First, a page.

Bi-Temporal Anodal Transcranial Direct Current Stimulation during Slow-Wave Sleep Boosts Slow-Wave Density but Not Memory Consolidation

Ruch, Simon; Fehér, Kristoffer; Homan, Stephanie; Morishima, Yosuke; Mueller, Sarah Maria; Mueller, Stefanie Verena; Dierks, Thomas; Grieder, Matthias (2021). Bi-Temporal Anodal Transcranial Direct Current Stimulation during Slow-Wave Sleep Boosts Slow-Wave Density but Not Memory Consolidation. Brain Sciences, 11(4), pp. 1-21. MDPI 10.3390/brainsci11040410

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Slow-wave sleep (SWS) has been shown to promote long-term consolidation of episodic memo-ries in hippocampo–neocortical networks. Previous research has aimed to modulate cortical sleep slow-waves and spindles to facilitate episodic memory consolidation. Here, we instead aimed to modulate hippocampal activity during slow-wave sleep using transcranial direct cur-rent stimulation in 18 healthy humans. A pair-associate episodic memory task was used to eval-uate sleep-dependent memory consolidation with face–occupation stimuli. Pre- and post-nap re-trieval was assessed as a measure of memory performance. Anodal stimulation with 2 mA was applied bilaterally over the lateral temporal cortex, motivated by its particularly extensive con-nections to the hippocampus. The participants slept in a magnetic resonance (MR)-simulator during the recordings to test the feasibility for a future MR-study. We used a sham-controlled, double-blind, counterbalanced randomized, within-subject crossover design. We show that stimulation vs. sham significantly increased slow-wave density and the temporal coupling of fast spindles and slow-waves. While retention of episodic memories across sleep was not affect-ed across the entire sample of participants, it was impaired in participants with below-average pre-sleep memory performance. Hence, bi-temporal anodal direct current stimulation applied during sleep enhanced sleep parameters that are typically involved in memory consolidation, but it failed to improve memory consolidation and even tended to impair consolidation in poor learners. These findings suggest that artificially enhancing memory-related sleep parameters to improve memory consolidation can actually backfire in those participants who are in most need of memory improvement.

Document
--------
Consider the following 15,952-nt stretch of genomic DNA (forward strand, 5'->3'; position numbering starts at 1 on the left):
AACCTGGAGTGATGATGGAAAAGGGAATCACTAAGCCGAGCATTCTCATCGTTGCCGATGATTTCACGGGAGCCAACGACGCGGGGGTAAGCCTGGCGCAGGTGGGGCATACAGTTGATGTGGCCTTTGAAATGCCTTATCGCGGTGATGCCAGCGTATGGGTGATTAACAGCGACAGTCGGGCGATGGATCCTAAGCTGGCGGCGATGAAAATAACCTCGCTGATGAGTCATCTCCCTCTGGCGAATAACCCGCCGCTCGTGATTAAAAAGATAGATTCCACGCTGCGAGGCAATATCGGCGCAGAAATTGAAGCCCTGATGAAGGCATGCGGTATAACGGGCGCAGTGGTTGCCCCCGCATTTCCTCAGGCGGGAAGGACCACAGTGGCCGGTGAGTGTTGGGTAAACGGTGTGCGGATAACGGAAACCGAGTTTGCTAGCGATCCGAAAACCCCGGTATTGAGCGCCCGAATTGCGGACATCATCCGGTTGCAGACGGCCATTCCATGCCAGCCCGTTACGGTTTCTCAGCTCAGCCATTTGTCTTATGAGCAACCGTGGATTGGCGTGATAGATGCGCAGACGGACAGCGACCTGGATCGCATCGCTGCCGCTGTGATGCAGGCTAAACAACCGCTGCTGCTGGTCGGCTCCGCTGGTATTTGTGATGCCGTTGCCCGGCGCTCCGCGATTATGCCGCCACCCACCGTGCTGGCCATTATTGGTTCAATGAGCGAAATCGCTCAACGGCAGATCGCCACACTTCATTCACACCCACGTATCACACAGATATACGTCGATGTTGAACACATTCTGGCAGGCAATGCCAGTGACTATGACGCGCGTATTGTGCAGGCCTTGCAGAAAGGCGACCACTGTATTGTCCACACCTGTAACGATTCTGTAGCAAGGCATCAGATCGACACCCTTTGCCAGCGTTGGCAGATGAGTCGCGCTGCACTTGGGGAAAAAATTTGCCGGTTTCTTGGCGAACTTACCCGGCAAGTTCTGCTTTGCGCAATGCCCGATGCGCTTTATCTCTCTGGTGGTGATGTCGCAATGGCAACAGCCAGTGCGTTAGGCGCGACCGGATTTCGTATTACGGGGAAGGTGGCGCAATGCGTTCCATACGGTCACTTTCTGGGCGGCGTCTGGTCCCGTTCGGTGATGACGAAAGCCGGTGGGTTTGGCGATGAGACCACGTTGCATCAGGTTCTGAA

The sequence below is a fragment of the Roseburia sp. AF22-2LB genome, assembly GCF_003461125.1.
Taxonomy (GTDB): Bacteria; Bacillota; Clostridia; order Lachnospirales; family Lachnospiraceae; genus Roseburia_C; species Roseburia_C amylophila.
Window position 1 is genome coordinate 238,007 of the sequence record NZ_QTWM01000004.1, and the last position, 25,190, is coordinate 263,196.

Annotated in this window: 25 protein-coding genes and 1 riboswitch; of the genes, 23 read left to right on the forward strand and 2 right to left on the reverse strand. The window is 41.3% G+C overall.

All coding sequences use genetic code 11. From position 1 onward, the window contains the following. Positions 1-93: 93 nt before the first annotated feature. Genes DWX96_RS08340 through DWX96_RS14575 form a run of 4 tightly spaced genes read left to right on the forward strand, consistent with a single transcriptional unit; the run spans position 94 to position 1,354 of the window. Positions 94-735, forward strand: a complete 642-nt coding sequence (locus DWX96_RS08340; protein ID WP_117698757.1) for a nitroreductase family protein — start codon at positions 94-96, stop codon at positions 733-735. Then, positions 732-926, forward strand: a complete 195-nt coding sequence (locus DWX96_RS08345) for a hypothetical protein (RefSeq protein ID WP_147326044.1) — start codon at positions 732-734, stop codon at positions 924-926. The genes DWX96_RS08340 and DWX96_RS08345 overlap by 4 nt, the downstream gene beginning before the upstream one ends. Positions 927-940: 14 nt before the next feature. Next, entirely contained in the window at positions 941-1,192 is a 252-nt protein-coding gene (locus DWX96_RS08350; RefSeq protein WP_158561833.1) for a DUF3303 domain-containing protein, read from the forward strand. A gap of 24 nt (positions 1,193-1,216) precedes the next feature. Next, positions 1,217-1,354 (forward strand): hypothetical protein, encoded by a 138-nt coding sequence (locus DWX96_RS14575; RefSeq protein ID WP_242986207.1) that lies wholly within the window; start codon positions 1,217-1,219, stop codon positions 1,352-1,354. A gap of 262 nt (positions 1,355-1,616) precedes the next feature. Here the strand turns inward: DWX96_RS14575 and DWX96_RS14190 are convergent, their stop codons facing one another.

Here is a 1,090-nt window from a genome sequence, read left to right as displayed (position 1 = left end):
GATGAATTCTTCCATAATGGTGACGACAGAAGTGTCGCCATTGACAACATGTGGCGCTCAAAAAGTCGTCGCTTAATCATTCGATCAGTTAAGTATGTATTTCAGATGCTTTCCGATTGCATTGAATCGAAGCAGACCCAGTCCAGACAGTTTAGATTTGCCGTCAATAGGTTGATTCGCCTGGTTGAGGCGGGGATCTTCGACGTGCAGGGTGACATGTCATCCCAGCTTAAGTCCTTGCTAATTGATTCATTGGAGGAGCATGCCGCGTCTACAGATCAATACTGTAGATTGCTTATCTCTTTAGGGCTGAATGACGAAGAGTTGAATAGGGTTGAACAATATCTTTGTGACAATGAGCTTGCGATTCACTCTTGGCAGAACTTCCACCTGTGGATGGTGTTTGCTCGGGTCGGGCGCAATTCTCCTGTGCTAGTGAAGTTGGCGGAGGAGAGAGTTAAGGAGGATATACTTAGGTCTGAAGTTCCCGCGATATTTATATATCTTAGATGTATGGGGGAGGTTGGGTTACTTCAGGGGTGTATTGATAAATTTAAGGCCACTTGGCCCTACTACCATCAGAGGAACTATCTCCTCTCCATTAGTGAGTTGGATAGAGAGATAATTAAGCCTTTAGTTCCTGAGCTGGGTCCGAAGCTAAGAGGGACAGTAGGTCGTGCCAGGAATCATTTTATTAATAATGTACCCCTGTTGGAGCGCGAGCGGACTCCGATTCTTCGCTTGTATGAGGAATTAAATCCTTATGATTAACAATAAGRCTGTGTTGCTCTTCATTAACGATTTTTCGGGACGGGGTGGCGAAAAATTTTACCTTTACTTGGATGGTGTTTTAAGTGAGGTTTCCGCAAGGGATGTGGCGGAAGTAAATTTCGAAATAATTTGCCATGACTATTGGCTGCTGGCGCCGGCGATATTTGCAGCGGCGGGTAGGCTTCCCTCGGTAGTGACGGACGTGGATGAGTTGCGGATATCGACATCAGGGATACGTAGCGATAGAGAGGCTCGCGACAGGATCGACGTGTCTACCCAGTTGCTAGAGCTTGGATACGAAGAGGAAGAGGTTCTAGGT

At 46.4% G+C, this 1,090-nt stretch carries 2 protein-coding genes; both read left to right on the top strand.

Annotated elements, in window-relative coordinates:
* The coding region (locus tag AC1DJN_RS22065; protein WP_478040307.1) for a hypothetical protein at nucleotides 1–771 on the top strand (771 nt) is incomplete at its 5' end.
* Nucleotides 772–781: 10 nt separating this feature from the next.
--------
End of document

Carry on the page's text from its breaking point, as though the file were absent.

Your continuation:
Item Type:

Journal Article (Original Article)


04 Faculty of Medicine > University Psychiatric Services > University Hospital of Psychiatry and Psychotherapy > Translational Research Center
07 Faculty of Human Sciences > Institute of Psychology > Weitere Forschungsgruppen

UniBE Contributor:

Ruch, Simon, Fehér, Daniel Kristoffer, Homan, Stephanie Andrea, Morishima, Yosuke, Müller, Sarah Maria, Müller, Stefanie Verena, Dierks, Thomas, Grieder, Matthias


600 Technology > 610 Medicine & health






[UNSPECIFIED] Universität Bern




Matthias Grieder

Date Deposited:

12 Apr 2021 16:20

Last Modified:

02 Mar 2023 23:34

Publisher DOI:


PubMed ID:


Uncontrolled Keywords:

memory consolidation; hippocampus; sleep; slow wave; transcranial direct current stimulation; temporal lobe




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